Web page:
June 4, 2009
By Alton K. Marsh
Terrafugia’s proof-of-concept aircraft is retiring after a successful 28-flight career. The next step is an eight-month design phase of a “beta prototype” flying car, expected to be ready in late 2010. A second, pre-production flying model will be followed by the production vehicle. Deliveries to customers are to start in 2011.
Sixty customers placed $10,000 deposits for the roadable airplane with a target price of $194,000. The craft presents a unique engineering challenge: meeting federal crashworthy standards for cars, adding weight to the vehicle, while meeting light sport aircraft weight limits of 1,320 pounds. The proof-of-concept vehicle weighs 1,440 pounds, or 120 more than allowed under light sport ASTM rules. It will not fly again and retires to a life of appearances at trade shows.
The proof-of-concept vehicle—using heavier, off-the-shelf systems and components—flew the last 21 of its flights in less than a week during the final of four test trials. It flew at 150 feet to 200 feet, staying above the runway on all flights. Takeoffs required nearly 2,000 feet, but the final vehicle may improve by hundreds of feet, said CEO and Chief Technical Officer Carl Dietrich.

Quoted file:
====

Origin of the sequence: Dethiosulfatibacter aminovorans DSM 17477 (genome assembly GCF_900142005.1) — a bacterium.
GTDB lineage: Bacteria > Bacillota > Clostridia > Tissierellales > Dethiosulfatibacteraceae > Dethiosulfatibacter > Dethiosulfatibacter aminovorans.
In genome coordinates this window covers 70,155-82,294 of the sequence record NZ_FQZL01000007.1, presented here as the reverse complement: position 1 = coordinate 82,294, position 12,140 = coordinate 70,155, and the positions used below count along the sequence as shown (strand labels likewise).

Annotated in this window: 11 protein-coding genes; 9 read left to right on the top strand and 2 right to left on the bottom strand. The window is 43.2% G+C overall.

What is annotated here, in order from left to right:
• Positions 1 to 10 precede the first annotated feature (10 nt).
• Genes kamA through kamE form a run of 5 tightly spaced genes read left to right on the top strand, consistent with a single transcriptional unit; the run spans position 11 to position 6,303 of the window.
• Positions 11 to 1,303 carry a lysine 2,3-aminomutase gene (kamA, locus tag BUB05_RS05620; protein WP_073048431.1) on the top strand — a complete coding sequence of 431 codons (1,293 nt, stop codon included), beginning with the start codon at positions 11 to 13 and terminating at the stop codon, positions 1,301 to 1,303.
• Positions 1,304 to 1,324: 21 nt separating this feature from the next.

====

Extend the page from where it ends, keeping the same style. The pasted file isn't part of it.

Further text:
Nearly full elevator deflection was required to lift off and climb in the proof-of-concept aircraft, which is another issue to be addressed during the design phase by the 10-person staff at Boston-area Terrafugia.
The long takeoff run was required because of the wing’s too-low angle of incidence. Substituting larger wheels on the front of the vehicle helped to raise the aircraft’s nose.
The company is discussing the aircraft with the FAA and hosted a visit by 12 FAA officials in early June.
Company spokesman Richard Gersh said that the vehicle is an airplane, not a car, although it can be driven on the road. “It’s an airplane. Should you damage it, you have damaged your airplane,” which would have to be repaired by an aircraft mechanic, he said.
Eight teenagers got down to business on their first day of a two-week odyssey in which they will help to build two Glasair kit airplanes.
Quicksilver Aeronautics and IDENT, LLC announced June 11 a partnership to deploy the next generation of GT 500 light aircraft with surveillance capabilities.
Connecticut lawmakers have voted to recognize Gustave Whitehead as the first pilot to achieve powered flight. The bill awaits the governor’s signature, and marks the latest round in a newly revived debate.